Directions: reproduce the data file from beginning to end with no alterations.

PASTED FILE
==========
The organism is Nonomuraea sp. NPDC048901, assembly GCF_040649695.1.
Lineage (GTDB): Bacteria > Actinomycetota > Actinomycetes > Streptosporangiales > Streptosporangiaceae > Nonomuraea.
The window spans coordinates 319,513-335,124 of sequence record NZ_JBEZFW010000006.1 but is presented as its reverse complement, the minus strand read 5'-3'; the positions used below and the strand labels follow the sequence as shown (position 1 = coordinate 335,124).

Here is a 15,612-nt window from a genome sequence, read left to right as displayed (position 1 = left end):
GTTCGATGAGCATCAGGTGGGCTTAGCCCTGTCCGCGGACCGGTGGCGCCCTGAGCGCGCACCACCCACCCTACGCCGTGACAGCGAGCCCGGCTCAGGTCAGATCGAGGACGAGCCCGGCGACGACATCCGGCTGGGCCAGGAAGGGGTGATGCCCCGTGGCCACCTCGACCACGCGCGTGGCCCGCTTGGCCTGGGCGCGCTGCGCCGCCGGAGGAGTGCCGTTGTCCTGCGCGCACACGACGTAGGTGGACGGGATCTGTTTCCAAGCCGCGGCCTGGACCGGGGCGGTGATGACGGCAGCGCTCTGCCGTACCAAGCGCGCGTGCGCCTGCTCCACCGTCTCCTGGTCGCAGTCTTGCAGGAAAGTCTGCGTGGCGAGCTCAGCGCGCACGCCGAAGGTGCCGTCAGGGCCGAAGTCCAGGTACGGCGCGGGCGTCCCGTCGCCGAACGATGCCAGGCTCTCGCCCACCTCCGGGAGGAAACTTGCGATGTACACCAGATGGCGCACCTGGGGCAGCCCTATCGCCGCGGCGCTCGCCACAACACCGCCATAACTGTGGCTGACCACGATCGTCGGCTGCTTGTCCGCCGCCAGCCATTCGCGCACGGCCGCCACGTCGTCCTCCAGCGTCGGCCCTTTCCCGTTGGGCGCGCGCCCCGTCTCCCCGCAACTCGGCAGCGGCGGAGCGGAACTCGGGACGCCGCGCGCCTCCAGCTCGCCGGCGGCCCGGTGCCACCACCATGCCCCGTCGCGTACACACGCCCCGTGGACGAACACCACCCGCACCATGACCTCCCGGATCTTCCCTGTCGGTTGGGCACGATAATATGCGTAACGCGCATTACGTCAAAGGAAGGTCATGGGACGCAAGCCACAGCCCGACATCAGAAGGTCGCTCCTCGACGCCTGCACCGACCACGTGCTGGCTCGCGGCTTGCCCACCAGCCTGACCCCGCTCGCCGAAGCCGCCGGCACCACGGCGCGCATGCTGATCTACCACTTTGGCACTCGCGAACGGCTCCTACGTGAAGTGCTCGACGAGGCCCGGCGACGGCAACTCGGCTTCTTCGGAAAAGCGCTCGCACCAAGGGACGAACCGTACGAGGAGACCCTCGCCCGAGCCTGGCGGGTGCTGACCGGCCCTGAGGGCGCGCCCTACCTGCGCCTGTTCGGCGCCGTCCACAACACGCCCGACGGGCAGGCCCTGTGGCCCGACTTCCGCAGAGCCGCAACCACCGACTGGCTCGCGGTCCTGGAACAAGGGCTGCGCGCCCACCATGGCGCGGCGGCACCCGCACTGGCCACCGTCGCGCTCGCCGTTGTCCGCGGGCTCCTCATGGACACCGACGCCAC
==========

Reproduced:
The organism is Nonomuraea sp. NPDC048901, assembly GCF_040649695.1.
Lineage (GTDB): Bacteria > Actinomycetota > Actinomycetes > Streptosporangiales > Streptosporangiaceae > Nonomuraea.
The window spans coordinates 319,513-335,124 of sequence record NZ_JBEZFW010000006.1 but is presented as its reverse complement, the minus strand read 5'-3'; the positions used below and the strand labels follow the sequence as shown (position 1 = coordinate 335,124).

Here is a 15,612-nt window from a genome sequence, read left to right as displayed (position 1 = left end):
GTTCGATGAGCATCAGGTGGGCTTAGCCCTGTCCGCGGACCGGTGGCGCCCTGAGCGCGCACCACCCACCCTACGCCGTGACAGCGAGCCCGGCTCAGGTCAGATCGAGGACGAGCCCGGCGACGACATCCGGCTGGGCCAGGAAGGGGTGATGCCCCGTGGCCACCTCGACCACGCGCGTGGCCCGCTTGGCCTGGGCGCGCTGCGCCGCCGGAGGAGTGCCGTTGTCCTGCGCGCACACGACGTAGGTGGACGGGATCTGTTTCCAAGCCGCGGCCTGGACCGGGGCGGTGATGACGGCAGCGCTCTGCCGTACCAAGCGCGCGTGCGCCTGCTCCACCGTCTCCTGGTCGCAGTCTTGCAGGAAAGTCTGCGTGGCGAGCTCAGCGCGCACGCCGAAGGTGCCGTCAGGGCCGAAGTCCAGGTACGGCGCGGGCGTCCCGTCGCCGAACGATGCCAGGCTCTCGCCCACCTCCGGGAGGAAACTTGCGATGTACACCAGATGGCGCACCTGGGGCAGCCCTATCGCCGCGGCGCTCGCCACAACACCGCCATAACTGTGGCTGACCACGATCGTCGGCTGCTTGTCCGCCGCCAGCCATTCGCGCACGGCCGCCACGTCGTCCTCCAGCGTCGGCCCTTTCCCGTTGGGCGCGCGCCCCGTCTCCCCGCAACTCGGCAGCGGCGGAGCGGAACTCGGGACGCCGCGCGCCTCCAGCTCGCCGGCGGCCCGGTGCCACCACCATGCCCCGTCGCGTACACACGCCCCGTGGACGAACACCACCCGCACCATGACCTCCCGGATCTTCCCTGTCGGTTGGGCACGATAATATGCGTAACGCGCATTACGTCAAAGGAAGGTCATGGGACGCAAGCCACAGCCCGACATCAGAAGGTCGCTCCTCGACGCCTGCACCGACCACGTGCTGGCTCGCGGCTTGCCCACCAGCCTGACCCCGCTCGCCGAAGCCGCCGGCACCACGGCGCGCATGCTGATCTACCACTTTGGCACTCGCGAACGGCTCCTACGTGAAGTGCTCGACGAGGCCCGGCGACGGCAACTCGGCTTCTTCGGAAAAGCGCTCGCACCAAGGGACGAACCGTACGAGGAGACCCTCGCCCGAGCCTGGCGGGTGCTGACCGGCCCTGAGGGCGCGCCCTACCTGCGCCTGTTCGGCGCCGTCCACAACACGCCCGACGGGCAGGCCCTGTGGCCCGACTTCCGCAGAGCCGCAACCACCGACTGGCTCGCGGTCCTGGAACAAGGGCTGCGCGCCCACCATGGCGCGGCGGCACCCGCACTGGCCACCGTCGCGCTCGCCGTTGTCCGCGGGCTCCTCATGGACACCGACGCCAC